I Took an Awesome Frame Building Class at Brew Bikes

By: Lindsay Shepard
Photo credit: Photos of me were taken by Steve Garn. The rest are my own.

Prefer to listen? Here’s Lindsay reading her story.

I traveled to the beautiful Appalachians in North Carolina to help design and build my latest MTB frame at Brew Bikes. Here are details of the adventure, Q&A style.

Tucked away in these secluded hills, Brew Bikes is the perfect retreat to forget the daily grind and enjoy a week of frame building.

Why did you take a frame building class?

I live in my van and designed the garage to fit 2 bikes: one gravel, one mountain. My mountain bike is geared but I’m racing single speed in a couple of MTB events this year. Since I don’t have room for a third frame, I could either convert the bike with a chain tensioner or replace the frame. To minimize time-sucking mechanicals during a race, I decided to get a new MTB frame with Paragon slide drops. These will allow me to run the bike SS or geared without a dangly breakable tensioner.

Limited bike storage in the rolling homestead

Instead of buying a stock frame, I wanted something built with my bikepacking needs and body geometry in mind. The frame builders I contacted were booked through Winter 2023, so I ambitiously web searched ‘build a bike frame with no experience’, because what isn’t on YouTube. I didn’t know frame building classes were a thing but luckily several popped up in the search; problem solved!

Why did you pick the Brew Bikes class?

  1. It’s run by Steve Garn, who has been building frames and welding professionally for 50 years so I figured he must know what he’s doing.
  2. The website says ‘no experience necessary’. I had no experience.
  3. The class is one-on-one.
  4. The website stated, in all caps, that I would have FUN.

What did the class include?

So. Much. Info.

The first couple of days I was immersed in foundational knowledge, covering topics like tubing types, specs, and treatment; welding equipment and methods; and frame design. A detailed list of topics covered is on the Brew Bikes website.

Since class is one-on-one, the level of detail catered to my lack of knowledge and I was able to ask questions on the fly. At the end of day two, we discussed frame geometry and designed my frame. My previous MTB frame was a decent match so we based geometry on that and made tweaks to address grievances associated with my long legs and relatively short arms and torso, which I hadn’t previously been able to fully resolve with bike fittings. Frame geometry could be a week-long class in itself so my brain was happy we had a good starting point.

Learning and mathing

TIG welding lesson

My welding expertise ends with the lopsided can crusher I made in high school. Steve will assist with final welding if necessary, so I went into class feeling no pressure to be a natural. As anticipated, I did not become a master welder in my few hours of practice and Steve kindly welded my frame.

This was one of my favorite parts of class! I developed an appreciation for the craft, and an idea of the extensive practice it would take for me to be capable of welding a rideable frame.

Exhibit A: I am not qualified to weld a bike.

Tube mitering

For one-offs, Steve miters tubes with a table grinder rather than with his Bridgeport mill. He’s skilled enough that he can grind the miters in as much time as it would take him to set up the mill. I was not fast but appreciated learning on the grinder because if I ever want to continue a hobby of frame building, a grinder is affordable, easy to operate, and takes up far less space than a mill.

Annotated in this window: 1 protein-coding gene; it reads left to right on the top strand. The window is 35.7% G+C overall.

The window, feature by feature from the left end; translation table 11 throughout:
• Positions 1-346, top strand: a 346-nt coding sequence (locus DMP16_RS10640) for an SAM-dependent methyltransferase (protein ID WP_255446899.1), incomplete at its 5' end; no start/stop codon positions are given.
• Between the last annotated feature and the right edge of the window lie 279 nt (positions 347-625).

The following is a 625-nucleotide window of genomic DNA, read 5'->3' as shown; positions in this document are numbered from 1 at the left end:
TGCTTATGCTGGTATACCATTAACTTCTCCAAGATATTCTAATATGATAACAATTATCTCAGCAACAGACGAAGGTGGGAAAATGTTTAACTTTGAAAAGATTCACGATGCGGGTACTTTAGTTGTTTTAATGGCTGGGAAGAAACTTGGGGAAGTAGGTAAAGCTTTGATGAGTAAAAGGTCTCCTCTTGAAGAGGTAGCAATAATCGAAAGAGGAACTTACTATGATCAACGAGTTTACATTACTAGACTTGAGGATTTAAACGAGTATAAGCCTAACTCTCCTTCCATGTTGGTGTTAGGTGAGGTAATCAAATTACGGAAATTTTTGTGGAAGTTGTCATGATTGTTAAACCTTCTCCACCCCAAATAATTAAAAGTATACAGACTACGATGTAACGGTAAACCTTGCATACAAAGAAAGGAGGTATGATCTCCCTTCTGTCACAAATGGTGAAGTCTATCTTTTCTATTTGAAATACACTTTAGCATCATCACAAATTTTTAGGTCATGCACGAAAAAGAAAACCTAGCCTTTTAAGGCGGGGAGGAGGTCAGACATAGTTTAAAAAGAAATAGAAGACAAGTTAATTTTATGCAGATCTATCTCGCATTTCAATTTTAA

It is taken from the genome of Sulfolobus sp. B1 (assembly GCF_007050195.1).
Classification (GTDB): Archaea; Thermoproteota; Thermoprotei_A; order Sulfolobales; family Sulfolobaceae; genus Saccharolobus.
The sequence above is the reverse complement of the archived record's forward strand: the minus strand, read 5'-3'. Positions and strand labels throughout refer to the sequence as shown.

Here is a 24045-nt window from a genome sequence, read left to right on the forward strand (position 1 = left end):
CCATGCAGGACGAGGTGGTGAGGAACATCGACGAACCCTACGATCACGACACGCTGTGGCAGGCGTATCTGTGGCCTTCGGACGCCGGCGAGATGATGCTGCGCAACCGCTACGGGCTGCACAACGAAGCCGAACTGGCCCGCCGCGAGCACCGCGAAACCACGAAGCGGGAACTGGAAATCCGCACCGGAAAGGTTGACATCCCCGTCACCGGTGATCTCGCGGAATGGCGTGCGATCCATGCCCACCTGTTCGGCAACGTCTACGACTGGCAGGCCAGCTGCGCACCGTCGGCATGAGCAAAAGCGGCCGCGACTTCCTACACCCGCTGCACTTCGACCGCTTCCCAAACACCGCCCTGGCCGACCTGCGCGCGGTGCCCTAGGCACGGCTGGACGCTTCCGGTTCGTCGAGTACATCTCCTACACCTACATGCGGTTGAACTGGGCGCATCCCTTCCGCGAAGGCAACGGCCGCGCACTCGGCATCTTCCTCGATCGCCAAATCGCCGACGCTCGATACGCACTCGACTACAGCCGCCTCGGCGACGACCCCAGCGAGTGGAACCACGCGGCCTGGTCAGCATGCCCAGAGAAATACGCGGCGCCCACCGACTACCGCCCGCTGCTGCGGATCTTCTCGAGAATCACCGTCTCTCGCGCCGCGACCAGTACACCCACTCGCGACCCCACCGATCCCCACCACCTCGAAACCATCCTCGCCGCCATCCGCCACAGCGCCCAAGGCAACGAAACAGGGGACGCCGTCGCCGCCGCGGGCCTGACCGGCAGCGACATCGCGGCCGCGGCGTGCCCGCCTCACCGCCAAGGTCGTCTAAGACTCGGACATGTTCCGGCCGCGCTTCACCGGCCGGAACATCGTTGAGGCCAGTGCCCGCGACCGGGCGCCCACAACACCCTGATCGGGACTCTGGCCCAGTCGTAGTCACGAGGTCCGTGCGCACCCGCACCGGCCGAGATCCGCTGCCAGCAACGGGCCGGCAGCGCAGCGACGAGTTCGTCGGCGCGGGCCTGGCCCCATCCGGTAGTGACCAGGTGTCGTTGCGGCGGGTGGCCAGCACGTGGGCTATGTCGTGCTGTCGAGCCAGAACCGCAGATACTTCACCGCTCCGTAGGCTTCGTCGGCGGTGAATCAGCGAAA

Steve patiently coached me through mitering the seat, top, and down tubes. I made small grinds and frequently checked fit. It was slow work but I didn’t destroy any tubes! Steve mitered the chain and seat stays to keep production on track. These are some of the most complex miters, and it was helpful to learn by observing his technique.

Grind, check fit, repeat

Install bottle bosses, weld the thing together

I drilled holes for the bottle bosses and Steve did the brazing as I also have no experience with that and there’s time to learn only so much in a week. The process involves a torch, boric acid, copper, and sandblasting, and looks like a lot of fun!

Steve masterfully welded the frame, checking alignment throughout.

Powder coating

As I should have gathered from the name but didn’t, powder coating means the bike is coated with powder rather than with liquid paint. It’s more durable, so should help the frame withstand the abuse of my backcountry adventures!

The entire process took less than 45 minutes. The frame was hung from a grounded rack, holes were plugged, and powder was applied with an electrostatic paint sprayer. This gives the powder a slight electric charge, adhering it to the steel. The frame was then cured in the oven at roughly 400 degrees F for 20 mins. About 15 minutes after pulling the frame from the oven, I was loading it in the van.

Spraying and baking
It’s beautiful!

Was there anything that surprised you about the bike-building process?

The skill set required to build a frame is broader than I expected. Mad props to people who do this without taking a class.

What advice would you give to someone interested in a similar class?

Know what you want in a bike; the more details, the better. Prior to class, Steve emailed several questions and we discussed details over the phone, so he understood what I wanted, I understood what was possible, and I left class with the frame I expected to create.

What a wonderful experience! I’m so thankful I picked Steve’s class. I didn’t just walk away with a gorgeous custom frame; I had the benefit of learning from someone who’s experienced decades of technical and theoretical evolution in the bike industry. And as advertised, it was FUN 😊

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